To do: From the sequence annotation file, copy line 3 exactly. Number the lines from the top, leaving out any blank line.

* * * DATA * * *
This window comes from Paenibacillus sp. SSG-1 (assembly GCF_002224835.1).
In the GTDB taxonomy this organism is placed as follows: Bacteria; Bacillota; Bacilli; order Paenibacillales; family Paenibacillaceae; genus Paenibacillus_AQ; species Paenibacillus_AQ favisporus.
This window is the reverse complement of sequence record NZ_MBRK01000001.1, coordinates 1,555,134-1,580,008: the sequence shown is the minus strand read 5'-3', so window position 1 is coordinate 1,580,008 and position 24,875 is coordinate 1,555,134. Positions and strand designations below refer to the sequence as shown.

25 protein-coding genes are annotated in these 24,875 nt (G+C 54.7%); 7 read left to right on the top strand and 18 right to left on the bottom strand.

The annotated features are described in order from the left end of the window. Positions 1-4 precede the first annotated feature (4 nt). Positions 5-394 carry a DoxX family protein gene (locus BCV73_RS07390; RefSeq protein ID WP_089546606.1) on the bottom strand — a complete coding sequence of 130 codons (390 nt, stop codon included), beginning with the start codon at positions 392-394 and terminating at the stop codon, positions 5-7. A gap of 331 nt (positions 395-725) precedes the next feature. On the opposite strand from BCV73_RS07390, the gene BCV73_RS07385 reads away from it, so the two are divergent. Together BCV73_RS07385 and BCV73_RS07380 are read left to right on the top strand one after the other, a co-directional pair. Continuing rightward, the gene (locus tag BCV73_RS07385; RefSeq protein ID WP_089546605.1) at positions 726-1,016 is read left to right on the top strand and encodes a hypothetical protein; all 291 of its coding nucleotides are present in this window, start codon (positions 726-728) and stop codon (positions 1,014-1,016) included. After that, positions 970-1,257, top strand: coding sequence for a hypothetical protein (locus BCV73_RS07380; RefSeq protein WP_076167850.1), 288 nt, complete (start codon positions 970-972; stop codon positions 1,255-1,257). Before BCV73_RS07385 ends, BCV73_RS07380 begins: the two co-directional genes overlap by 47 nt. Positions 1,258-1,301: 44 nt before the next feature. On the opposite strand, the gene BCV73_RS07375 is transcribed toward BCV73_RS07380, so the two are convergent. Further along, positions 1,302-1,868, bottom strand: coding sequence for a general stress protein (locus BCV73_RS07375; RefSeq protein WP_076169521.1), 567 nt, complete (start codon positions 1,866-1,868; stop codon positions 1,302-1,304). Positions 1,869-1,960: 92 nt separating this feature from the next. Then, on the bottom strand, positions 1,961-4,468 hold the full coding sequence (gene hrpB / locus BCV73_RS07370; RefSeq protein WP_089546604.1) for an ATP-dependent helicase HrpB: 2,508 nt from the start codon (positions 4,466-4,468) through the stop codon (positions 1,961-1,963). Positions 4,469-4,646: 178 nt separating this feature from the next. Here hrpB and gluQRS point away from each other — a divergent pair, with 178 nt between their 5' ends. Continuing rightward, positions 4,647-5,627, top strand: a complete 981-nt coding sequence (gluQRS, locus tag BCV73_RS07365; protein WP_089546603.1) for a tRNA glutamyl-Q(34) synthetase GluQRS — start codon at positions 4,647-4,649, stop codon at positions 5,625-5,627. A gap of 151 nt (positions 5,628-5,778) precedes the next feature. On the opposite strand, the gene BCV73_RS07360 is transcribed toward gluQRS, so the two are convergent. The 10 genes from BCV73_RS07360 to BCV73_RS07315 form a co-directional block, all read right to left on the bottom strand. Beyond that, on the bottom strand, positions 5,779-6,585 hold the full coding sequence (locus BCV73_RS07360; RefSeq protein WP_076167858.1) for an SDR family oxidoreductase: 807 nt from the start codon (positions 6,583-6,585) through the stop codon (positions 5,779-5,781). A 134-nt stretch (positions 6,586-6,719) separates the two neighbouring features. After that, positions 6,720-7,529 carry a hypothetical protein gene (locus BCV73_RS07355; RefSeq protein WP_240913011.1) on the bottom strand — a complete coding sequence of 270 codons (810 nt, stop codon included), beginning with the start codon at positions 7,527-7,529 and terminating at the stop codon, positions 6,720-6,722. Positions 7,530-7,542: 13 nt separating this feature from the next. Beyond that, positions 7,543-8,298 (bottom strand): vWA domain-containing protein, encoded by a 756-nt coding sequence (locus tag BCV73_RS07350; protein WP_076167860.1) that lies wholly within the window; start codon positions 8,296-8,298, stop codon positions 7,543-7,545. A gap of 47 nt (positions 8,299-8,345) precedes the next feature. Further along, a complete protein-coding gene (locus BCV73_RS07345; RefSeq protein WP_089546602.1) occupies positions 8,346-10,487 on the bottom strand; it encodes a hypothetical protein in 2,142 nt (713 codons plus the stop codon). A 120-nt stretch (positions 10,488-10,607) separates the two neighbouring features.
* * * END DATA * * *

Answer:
This window is the reverse complement of sequence record NZ_MBRK01000001.1, coordinates 1,555,134-1,580,008: the sequence shown is the minus strand read 5'-3', so window position 1 is coordinate 1,580,008 and position 24,875 is coordinate 1,555,134. Positions and strand designations below refer to the sequence as shown.